Mecca, Saudi Arabia

Panoramic view of the Haram Mosque and the Ka'ba, Mecca. Photo Creative Commons License melda.
"We have rendered the shrine a focal point for the people, and a safe sanctuary. You may use Abraham's shrine as a prayer house. We commissioned Abraham and Ishmael: 'You shall purify My house for those who visit, those who live there, and those who bow and prostrate.'" - Quran 2:125

Mecca (officially spelled Makkah) is a city in western Saudi Arabia. It is located near the Red Sea in the narrow, sandy Valley of Abraham, 909 feet above sea level. Mecca is the spiritual and geographical focal point for all Muslims. It was chosen by the Prophet Muhammad himself as the holy city of Islam and the direction (qibla) in which all Muslims should offer their prayers. Each year, during the Islamic month of Dhu'l-Hijja, thousands of Muslims from around the world join in a pilgrimage to Mecca (the Hajj), in fulfillment of one of the Five Pillars of Islam. For most Muslims, this is an event of a lifetime, full of meaning and spiritual renewal. Many also perform the minor Mecca pilgrimage, the Umrah, at various times throughout the year. Mecca is unique from other cities profiled on this website in that non-Muslims are not permitted to visit the holy city at any time. We hope, therefore, that this section on Mecca might help Muslims plan a pilgrimage to Mecca and non-Muslims experience a bit of this fascinating sacred place through photos, maps and descriptions.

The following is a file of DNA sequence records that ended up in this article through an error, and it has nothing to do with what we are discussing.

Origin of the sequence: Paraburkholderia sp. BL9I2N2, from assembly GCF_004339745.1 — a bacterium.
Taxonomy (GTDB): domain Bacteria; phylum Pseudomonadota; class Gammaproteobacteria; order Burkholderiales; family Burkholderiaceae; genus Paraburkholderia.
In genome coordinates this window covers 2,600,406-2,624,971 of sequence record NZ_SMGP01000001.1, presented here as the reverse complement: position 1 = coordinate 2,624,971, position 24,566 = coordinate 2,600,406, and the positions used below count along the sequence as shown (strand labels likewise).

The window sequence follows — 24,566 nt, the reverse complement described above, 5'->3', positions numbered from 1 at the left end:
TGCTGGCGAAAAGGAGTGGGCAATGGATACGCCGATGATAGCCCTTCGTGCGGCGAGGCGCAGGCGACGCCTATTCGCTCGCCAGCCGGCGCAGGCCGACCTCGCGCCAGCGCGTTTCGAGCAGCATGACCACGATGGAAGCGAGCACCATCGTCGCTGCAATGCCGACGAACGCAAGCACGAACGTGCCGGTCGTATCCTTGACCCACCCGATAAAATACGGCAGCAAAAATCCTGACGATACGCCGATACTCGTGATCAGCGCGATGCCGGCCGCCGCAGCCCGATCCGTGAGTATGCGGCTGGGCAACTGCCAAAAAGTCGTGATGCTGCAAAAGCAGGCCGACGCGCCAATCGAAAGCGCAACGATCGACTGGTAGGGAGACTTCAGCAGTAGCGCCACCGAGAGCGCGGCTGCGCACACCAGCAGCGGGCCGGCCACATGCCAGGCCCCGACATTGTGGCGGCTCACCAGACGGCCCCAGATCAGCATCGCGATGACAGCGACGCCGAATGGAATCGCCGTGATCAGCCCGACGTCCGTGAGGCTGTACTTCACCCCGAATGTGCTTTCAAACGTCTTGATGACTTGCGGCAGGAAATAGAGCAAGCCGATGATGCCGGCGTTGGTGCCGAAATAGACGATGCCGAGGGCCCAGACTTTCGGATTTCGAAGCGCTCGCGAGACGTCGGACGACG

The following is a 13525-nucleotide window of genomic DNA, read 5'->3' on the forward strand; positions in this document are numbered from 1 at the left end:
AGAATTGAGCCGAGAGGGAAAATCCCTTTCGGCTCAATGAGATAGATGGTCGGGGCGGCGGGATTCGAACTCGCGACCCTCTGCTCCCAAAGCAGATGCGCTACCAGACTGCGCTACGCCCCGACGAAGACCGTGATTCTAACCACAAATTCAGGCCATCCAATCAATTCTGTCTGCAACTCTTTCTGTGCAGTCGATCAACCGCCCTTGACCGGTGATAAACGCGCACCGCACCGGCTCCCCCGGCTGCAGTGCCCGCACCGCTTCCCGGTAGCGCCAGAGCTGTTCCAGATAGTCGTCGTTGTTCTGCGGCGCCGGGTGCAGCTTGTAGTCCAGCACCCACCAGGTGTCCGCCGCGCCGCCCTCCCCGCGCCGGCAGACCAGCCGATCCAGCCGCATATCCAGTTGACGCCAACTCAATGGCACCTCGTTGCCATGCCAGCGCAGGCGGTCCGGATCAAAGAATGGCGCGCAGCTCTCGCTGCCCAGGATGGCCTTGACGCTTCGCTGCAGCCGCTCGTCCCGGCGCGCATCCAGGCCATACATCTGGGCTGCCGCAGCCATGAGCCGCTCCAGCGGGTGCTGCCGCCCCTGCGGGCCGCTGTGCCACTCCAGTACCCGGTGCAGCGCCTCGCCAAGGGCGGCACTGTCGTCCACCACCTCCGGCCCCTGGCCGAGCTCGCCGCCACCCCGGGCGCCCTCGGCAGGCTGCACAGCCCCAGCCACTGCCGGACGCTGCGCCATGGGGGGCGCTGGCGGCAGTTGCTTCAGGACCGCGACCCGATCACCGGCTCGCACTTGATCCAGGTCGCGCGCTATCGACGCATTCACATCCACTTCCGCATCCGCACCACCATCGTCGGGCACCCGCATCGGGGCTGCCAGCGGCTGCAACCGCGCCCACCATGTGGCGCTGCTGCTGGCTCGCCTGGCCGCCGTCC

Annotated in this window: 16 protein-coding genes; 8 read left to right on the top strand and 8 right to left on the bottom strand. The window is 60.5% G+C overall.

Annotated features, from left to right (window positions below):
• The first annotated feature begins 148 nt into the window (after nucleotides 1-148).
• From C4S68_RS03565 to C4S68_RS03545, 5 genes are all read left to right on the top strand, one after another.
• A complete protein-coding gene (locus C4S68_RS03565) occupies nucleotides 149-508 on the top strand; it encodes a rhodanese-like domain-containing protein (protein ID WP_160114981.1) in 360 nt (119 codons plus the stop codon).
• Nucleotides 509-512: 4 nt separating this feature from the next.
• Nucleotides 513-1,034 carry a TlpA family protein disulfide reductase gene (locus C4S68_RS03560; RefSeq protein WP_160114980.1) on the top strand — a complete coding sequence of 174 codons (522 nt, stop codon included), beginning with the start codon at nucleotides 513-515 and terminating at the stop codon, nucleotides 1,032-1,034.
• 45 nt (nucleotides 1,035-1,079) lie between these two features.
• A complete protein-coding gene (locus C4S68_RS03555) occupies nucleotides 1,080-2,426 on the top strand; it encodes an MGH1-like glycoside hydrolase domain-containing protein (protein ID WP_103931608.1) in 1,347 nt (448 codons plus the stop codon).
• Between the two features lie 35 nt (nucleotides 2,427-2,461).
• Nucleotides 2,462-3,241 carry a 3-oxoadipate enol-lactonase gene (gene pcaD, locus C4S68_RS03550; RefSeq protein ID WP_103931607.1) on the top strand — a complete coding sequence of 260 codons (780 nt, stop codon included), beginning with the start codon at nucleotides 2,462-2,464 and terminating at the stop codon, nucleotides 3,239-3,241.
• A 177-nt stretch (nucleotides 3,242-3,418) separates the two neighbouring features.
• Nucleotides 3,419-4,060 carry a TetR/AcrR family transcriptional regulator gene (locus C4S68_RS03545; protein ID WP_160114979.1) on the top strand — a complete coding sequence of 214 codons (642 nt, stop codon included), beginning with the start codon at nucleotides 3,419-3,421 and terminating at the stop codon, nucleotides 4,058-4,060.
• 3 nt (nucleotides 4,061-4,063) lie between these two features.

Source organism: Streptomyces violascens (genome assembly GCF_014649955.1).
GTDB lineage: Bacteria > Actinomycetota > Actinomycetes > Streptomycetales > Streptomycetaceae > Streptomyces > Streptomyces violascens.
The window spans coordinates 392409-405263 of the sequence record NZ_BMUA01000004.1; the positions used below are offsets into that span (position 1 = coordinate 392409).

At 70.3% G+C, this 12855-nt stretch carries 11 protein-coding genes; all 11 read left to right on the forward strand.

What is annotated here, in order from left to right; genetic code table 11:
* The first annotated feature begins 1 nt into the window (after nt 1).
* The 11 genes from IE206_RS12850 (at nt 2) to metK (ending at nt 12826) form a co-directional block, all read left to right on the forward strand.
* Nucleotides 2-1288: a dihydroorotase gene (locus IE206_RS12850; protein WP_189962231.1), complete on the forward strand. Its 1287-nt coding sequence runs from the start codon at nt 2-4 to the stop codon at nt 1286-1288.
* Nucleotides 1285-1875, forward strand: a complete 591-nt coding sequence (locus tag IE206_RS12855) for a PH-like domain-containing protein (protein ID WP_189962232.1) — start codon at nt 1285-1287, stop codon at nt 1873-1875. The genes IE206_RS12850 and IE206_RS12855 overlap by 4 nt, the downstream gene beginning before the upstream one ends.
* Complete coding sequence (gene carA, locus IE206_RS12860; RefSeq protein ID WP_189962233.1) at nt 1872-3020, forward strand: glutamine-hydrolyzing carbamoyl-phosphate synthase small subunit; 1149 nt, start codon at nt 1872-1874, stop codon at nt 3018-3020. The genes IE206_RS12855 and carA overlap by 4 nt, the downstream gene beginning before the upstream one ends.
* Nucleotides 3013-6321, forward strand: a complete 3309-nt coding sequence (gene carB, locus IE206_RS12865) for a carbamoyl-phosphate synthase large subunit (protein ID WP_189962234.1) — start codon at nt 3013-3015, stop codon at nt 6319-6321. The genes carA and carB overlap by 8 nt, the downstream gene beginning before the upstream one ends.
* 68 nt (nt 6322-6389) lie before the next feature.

The Holy Mosque
The holiest mosque in the world, the Haram Mosque has been much expanded from its original 7th-century form. Today it can accommodate up to 820,000 worshippers in air-conditioned comfort.
The Ka'ba is believed to have been built by Abraham and his son Ishmael. Enshrining a sacred stone, it is said to be first place on earth that was created. It is the directional focus of worldwide Muslim prayers.